This book is the transcript of an event put together by John Taylor Gatto, featuring various educators as speakers, discussing successful alternatives to government (public) schools. The event was called "The Exhausted School" and took place in Carnegie Hall on 11/13/91. In addition to the transcript of the talk there is an introduction by Patrick Ferenga, organizational notes before the event, program notes (biographies of the speakers) and a special introduction and afterward by John Taylor Gatto.
The various educators present a brief speech on what their educational method is and why it is successful. Some former students of Gatto also spoke briefly about how little public schools contributed to their successful lives, and how almost all of what they consider important learning happened outside of school on a self-initiated basis. John Taylor Gatto is the only person whose words are speaking out about what is wrong with the present American government schools and why change is needed. For more detailed opinions of Gatto, read "A Different Kind of Teacher" or "Dumbing Us Down".
The purpose of this talk was to get the word out to educators and parents that there are alternatives to the public schools that are successful. I believe the goal was to get parents and teachers motivated to inspire reform of the public schools or at least to know there are working models that reform can be based on. If reform doesn't come fast enough (or ever) then know there are options out there for educational alternatives for our children. Parents who want options can either use the existing alternative schools or perhaps take on the endeavor to open a new school or to homeschool.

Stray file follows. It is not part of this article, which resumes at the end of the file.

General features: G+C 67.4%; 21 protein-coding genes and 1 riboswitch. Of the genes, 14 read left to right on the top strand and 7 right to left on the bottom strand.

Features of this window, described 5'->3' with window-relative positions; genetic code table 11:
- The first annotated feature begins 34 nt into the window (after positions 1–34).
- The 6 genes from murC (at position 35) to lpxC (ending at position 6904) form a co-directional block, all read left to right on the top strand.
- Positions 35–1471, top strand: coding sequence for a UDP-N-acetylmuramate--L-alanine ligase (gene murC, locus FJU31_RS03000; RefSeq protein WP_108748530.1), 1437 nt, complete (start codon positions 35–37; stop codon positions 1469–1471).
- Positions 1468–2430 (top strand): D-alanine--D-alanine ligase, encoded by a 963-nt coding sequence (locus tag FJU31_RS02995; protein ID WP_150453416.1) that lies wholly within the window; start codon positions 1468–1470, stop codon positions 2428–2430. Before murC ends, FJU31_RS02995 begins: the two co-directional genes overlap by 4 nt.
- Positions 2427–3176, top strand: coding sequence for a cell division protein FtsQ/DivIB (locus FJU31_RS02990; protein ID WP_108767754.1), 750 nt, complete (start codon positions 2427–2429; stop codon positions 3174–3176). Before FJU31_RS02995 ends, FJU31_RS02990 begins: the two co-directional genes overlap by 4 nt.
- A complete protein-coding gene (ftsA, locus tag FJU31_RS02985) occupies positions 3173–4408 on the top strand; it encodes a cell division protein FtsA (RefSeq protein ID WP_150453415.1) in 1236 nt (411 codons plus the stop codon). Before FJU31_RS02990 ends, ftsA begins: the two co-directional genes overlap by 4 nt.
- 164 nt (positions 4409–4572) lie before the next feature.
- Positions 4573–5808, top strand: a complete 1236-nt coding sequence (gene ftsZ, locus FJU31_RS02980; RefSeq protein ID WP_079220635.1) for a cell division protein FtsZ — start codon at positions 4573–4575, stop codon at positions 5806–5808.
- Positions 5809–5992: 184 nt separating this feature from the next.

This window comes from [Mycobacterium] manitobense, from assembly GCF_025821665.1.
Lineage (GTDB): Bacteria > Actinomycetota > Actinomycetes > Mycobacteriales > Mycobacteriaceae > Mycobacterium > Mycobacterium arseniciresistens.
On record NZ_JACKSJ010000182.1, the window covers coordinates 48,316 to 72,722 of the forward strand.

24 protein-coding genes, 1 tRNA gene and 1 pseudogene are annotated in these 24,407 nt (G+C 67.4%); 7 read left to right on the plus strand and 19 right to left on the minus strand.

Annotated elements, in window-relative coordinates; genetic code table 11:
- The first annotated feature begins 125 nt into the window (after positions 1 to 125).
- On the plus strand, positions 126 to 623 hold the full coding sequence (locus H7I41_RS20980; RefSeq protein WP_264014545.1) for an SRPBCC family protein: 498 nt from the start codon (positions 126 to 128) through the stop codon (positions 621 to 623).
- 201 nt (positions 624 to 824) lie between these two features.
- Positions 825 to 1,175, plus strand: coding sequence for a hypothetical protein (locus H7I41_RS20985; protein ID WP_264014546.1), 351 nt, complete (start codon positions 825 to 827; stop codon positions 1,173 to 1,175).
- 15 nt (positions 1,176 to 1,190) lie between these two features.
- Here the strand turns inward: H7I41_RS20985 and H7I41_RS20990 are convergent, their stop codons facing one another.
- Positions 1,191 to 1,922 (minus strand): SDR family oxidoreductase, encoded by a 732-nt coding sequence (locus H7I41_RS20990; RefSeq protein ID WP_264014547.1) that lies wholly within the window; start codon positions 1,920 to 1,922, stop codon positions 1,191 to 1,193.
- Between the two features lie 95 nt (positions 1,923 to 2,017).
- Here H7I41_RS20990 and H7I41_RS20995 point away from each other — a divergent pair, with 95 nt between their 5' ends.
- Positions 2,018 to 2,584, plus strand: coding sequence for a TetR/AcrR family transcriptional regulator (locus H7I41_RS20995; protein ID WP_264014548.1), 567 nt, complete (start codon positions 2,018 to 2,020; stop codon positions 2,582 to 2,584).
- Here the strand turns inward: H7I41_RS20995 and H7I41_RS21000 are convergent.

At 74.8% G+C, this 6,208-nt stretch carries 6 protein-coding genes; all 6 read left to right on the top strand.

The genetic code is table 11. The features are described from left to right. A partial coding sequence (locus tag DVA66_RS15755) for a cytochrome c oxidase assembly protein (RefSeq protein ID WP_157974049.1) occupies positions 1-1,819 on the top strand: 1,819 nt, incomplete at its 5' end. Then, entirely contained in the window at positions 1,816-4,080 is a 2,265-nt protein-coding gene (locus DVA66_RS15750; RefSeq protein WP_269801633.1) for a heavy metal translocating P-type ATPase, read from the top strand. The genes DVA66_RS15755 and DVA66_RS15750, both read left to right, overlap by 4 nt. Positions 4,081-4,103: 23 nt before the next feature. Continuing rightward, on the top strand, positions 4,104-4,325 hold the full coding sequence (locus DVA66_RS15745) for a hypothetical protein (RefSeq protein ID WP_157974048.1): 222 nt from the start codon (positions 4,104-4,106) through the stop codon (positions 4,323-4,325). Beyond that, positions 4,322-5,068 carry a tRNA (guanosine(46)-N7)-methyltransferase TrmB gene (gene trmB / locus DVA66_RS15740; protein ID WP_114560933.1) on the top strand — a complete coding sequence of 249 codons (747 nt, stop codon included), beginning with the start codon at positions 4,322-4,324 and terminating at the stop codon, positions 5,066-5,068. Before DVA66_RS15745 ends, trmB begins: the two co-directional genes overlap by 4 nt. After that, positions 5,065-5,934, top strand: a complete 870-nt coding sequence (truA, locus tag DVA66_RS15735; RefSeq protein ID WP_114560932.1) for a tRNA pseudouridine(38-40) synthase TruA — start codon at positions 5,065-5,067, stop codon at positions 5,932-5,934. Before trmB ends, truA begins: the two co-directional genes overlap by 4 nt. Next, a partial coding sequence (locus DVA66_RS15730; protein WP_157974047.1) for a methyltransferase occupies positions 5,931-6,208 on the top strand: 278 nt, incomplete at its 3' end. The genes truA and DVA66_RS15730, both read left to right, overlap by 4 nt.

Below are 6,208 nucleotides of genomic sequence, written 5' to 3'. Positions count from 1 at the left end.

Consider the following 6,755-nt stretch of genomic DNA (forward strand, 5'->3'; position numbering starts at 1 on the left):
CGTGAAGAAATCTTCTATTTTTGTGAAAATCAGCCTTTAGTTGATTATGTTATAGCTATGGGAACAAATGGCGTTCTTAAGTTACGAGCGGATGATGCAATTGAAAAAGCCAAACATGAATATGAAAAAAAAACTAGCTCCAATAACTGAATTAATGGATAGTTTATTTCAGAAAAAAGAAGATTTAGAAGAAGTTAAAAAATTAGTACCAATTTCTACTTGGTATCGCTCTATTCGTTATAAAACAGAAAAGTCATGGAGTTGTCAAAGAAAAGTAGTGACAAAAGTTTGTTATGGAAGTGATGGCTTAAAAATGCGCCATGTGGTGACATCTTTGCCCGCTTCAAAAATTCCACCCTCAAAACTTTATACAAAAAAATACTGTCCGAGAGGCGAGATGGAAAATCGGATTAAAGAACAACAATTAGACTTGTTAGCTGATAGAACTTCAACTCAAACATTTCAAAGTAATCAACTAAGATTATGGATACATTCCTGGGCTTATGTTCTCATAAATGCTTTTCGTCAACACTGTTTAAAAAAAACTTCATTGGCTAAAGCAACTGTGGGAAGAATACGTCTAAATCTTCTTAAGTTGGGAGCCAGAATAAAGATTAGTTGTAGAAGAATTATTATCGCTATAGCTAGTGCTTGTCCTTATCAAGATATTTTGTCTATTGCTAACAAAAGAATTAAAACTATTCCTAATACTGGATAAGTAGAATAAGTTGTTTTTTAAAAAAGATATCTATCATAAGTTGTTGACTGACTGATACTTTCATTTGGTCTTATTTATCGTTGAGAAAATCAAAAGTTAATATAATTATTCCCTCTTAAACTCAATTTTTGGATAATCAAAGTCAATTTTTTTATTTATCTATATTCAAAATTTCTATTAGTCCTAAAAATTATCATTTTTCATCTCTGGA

The educators briefly discuss what their schools are like and a scant overview of the educational philosophy behind their schools. This is great information for someone who is not yet familiar with these educational options-a good first start in hearing about these schools. If you are interested in more detailed information there is more on the Internet or in other books about those schools. Homeschooling is one option that is discussed by Patrick Farenga. The schools represented are: Sudbury Valley School (a democratic school), Hawthorne Valley Farm School (a Waldorf school), Alternative Community School of Ithaca (public school of choice), and the Albany Free School.
Gatto wraps up the book with an afterward that is a concise history of how American public schools grew to be what they are today. For a long expansion of this short afterward read "The Underground History of American Education".
This is a fast and short read that will be of interest to those interested in learning about educational alternatives to public school or those interested in reading about public school reform. As usual, Gatto does not mince words and gets right to the point. I look forward to more books and articles written by Gatto!
Unlike most books by John taylor Gatto, which are comprised of his own essays and opinions, this book is a collection of ideas from a number of theoreticians of education (as opposed to schooling). The transcript of a colloquium held held at Carnegie Hall in 1993, this book brings together opinions of how modern school has gone wrong, what the lasting effects are, and most importantly, what the substantive alternatives may be.